Posts Tagged ‘Bill Murray’

Judd Apatow’s Funny People, a film about a comedian/celebrity George Simmons – confused me. As the end credits rolled, I wasn’t sure whether I liked it or not. I ended up on middle ground, which was really annoying, given my aversion towards the neutrality of things. Indifference is the ultimate insult a common man can assign to a work of art and since cinema (and the love I have for it) is something I hold near and dear, I hated feeling inadequate about either recommending it or shitting on the essence of its being. Here’s the problem first. Adam Sandler (who plays George Simmons) must have hoped Funny People would do for him what JCVD did for Jean Claude Van Damme. I guess it’s alright for celebrities to seek therapy through self-caricaturizing; at least it beats going down to some river to pray. It worked for the Belgian muscleman because the public had never before thought of him as a man who suffers, let alone muse eloquently over all those crappy films he starred in. After watching his insecurities come alive on-screen, no longer did people think Van Damme’s first reaction to anything would be to do a seriously gay version of the splits or position his limbs for a Judo crane kick. The self-loathing characterization in JCVD hit a nerve (in me, at least) because it made for a chilling catharsis of the actor. Even Bruce Campbell’s My Name Is Bruce sort of worked, with the cult legend more than willing to laugh uproariously at his delusions of grandeur while secretly grinning at how fame once pulled a fast one on him about his place in cinema.

Despite not knowing if the director Judd Apatow intended to caricaturize Adam Sandler, I can’t but help nurse suspicions about it. Going by this alone, his film fell a little flat. The only musing I have ever done about Adam Sandler was whether or not the man is truly retarded. The characters he played in films like Billy Madison, Happy Gilmour and Waterboy seemed to be an extension of his real self minus the extraordinary savantism. His stand-up comedy too is centered on funny accents, childish cussing and penile jokes, something I’m sure his mates back home would testify to as a weekend by the couch with a couple of beers activity. Maybe I’m wrong, but I’d hate to think this didn’t affect my liking of this film. So, seeing his character supposedly bare his soul on the canvas didn’t do much for me.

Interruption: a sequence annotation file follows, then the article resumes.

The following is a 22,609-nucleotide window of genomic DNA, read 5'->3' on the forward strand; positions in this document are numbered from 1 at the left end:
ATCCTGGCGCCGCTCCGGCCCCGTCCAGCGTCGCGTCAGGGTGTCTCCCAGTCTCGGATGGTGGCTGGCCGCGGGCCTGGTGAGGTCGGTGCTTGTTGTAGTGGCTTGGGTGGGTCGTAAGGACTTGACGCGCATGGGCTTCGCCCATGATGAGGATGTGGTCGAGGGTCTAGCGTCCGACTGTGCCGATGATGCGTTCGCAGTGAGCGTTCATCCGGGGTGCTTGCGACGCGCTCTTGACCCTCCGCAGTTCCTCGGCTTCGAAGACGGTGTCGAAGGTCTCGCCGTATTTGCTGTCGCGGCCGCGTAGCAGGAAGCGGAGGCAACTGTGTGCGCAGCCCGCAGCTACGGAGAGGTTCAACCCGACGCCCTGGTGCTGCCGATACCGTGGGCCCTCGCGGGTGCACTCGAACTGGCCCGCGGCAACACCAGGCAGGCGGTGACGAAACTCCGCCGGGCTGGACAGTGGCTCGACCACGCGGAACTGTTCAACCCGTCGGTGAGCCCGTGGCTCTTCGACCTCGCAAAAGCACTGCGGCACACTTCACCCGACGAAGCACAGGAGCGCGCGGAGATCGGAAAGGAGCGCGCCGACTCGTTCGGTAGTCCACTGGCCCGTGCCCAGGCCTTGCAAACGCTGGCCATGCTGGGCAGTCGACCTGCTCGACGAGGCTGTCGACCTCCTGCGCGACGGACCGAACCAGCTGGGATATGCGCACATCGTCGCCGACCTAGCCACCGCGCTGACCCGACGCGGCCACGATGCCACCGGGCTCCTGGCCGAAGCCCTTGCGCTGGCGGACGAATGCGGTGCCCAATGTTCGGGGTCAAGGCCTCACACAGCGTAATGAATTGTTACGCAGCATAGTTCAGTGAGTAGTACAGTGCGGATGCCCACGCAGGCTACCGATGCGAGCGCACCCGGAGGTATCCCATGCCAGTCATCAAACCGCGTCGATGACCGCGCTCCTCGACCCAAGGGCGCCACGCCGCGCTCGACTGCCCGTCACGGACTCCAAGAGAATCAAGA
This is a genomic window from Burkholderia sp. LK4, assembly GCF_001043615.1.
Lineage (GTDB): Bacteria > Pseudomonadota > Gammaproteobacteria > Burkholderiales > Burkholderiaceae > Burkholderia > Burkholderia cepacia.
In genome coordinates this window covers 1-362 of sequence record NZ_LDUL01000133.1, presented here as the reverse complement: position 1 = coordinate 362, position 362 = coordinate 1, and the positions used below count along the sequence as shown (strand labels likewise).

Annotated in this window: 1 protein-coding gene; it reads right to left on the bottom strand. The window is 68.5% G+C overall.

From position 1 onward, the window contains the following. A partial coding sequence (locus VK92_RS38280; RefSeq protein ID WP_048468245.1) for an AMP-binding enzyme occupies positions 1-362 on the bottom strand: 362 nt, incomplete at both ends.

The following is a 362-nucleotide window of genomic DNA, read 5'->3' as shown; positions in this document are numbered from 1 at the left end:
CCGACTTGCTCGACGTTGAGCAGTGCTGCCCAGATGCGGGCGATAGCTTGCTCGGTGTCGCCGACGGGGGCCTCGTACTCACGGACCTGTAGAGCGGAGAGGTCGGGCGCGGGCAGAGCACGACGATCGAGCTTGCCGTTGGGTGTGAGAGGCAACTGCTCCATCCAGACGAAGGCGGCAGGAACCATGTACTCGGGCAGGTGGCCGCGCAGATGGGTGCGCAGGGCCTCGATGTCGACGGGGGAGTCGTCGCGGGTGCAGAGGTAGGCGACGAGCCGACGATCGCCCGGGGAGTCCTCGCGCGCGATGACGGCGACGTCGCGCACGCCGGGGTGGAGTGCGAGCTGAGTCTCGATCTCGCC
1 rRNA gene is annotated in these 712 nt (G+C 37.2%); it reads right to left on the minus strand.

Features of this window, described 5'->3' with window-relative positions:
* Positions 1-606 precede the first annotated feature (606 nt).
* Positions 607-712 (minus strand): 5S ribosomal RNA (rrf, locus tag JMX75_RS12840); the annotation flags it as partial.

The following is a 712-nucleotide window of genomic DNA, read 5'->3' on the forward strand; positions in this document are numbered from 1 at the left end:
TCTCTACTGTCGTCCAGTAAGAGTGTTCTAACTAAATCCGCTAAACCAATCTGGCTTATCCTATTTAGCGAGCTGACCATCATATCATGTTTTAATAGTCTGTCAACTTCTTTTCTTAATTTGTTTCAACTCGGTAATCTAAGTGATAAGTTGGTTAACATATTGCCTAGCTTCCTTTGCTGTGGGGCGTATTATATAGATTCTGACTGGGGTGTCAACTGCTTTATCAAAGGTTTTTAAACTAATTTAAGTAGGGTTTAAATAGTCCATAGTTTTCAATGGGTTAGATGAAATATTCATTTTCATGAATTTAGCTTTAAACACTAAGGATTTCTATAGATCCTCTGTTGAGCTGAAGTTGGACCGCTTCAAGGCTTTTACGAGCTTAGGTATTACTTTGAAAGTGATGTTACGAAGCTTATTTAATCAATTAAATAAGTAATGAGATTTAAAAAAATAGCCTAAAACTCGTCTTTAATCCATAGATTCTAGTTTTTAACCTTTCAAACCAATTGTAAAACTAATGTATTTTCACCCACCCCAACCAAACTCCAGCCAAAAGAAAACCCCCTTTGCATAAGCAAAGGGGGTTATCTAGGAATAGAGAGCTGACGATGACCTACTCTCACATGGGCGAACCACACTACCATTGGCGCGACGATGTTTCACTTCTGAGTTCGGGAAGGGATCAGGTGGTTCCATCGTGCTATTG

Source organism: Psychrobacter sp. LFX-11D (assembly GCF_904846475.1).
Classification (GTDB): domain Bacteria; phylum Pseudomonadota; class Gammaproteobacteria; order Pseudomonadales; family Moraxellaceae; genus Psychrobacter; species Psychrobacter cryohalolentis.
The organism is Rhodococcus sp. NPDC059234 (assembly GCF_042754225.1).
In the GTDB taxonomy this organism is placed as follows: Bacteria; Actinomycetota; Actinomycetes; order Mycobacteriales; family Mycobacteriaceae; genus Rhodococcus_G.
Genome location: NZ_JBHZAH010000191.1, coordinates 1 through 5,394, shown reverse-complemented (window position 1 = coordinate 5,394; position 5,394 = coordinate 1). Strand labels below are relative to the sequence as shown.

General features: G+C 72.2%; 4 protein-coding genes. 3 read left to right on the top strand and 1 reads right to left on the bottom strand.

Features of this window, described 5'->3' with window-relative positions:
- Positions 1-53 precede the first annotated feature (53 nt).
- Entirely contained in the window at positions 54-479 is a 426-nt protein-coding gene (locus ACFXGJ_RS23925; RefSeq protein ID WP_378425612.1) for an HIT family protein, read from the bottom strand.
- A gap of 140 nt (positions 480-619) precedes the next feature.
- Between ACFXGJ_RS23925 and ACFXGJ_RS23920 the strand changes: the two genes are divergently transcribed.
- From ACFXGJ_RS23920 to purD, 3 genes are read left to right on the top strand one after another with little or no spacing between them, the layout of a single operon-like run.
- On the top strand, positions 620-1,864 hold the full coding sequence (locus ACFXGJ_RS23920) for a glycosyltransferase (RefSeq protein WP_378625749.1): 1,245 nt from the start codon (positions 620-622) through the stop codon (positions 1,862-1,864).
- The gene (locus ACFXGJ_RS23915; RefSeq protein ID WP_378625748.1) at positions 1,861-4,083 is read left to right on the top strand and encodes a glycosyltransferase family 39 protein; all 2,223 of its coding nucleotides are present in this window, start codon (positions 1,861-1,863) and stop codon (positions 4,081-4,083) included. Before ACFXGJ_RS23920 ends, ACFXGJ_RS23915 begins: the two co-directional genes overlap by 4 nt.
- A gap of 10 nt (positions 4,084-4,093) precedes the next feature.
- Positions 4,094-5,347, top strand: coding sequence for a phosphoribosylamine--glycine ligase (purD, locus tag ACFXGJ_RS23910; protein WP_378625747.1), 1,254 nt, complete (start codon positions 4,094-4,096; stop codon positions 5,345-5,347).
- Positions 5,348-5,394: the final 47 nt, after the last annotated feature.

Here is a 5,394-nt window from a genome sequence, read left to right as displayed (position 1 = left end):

Here’s what worked. Seth Rogen, Jonah Hill, Jason Schwartzman, Leslie Mann, Eric Bana and the ten or so brilliantly executed cameos. Rogen and Hill – who play standup comedians Ira Wright and Leo Koenig – are probably the most sought-after comedians in Hollywood right now. They’re pretty funny, if only they didn’t indulge in so much toilet humour (conveniently, George Simmons makes a mention of it). Here they are in form, especially Rogen with his man-child impersonations. Now I know that if Sarah Silverman and Will Ferrell ever had a child, it’d be really funny. Hollywood’s nerdiest prodigy Jonah Hill is going places with his obnoxious anti-frat boy comedy and he knows it; the arrogance is evident and well-deserved.

As for Jason Schwartzman (he plays Wright and Leo’s egomaniacal roommate), he has a little Bill Murray thing going for him. No matter how similar most of the characters he portrays seem to be, he still manages to make them engaging. In Funny People, the sympathy he shows for his roomies is subtly hilarious. There’s a scene in which he sits next to Rogen’s character and explains why he slept with his date…look at the expressions on Schwartzman’s face, I’m telling you, Mr Murray would be proud.

Leslie Mann’s character (Simmons’ love interest) was well crafted too. I really dug the confrontation scene, with the three men standing there, jaws open and fists raised, unsure of who to blame and for what. Eric Bana provides standard fare as the sweet and sour-tongued Aussie husband who has read too many self-help books. For me, the true highlights of Funny People were the cameos. The scene in which Marshall Mathers (Eminem) confronts Ray Romano (from Everybody Loves Raymond) is just about the funniest scene I have watched in a mainstream movie in a long time. Rap outfit Wu Tang Clan’s RZA, Andy Dick, James Taylor, Paul Reiser – all provide rib-tickling fastfood humour, with quick and to the point punchlines. The Sarah Silverman stand up bit about Kanye West and Obama also qualifies as a laugh out loud moment. (if you find it offensive, you’re a bigger jackass than Kanye).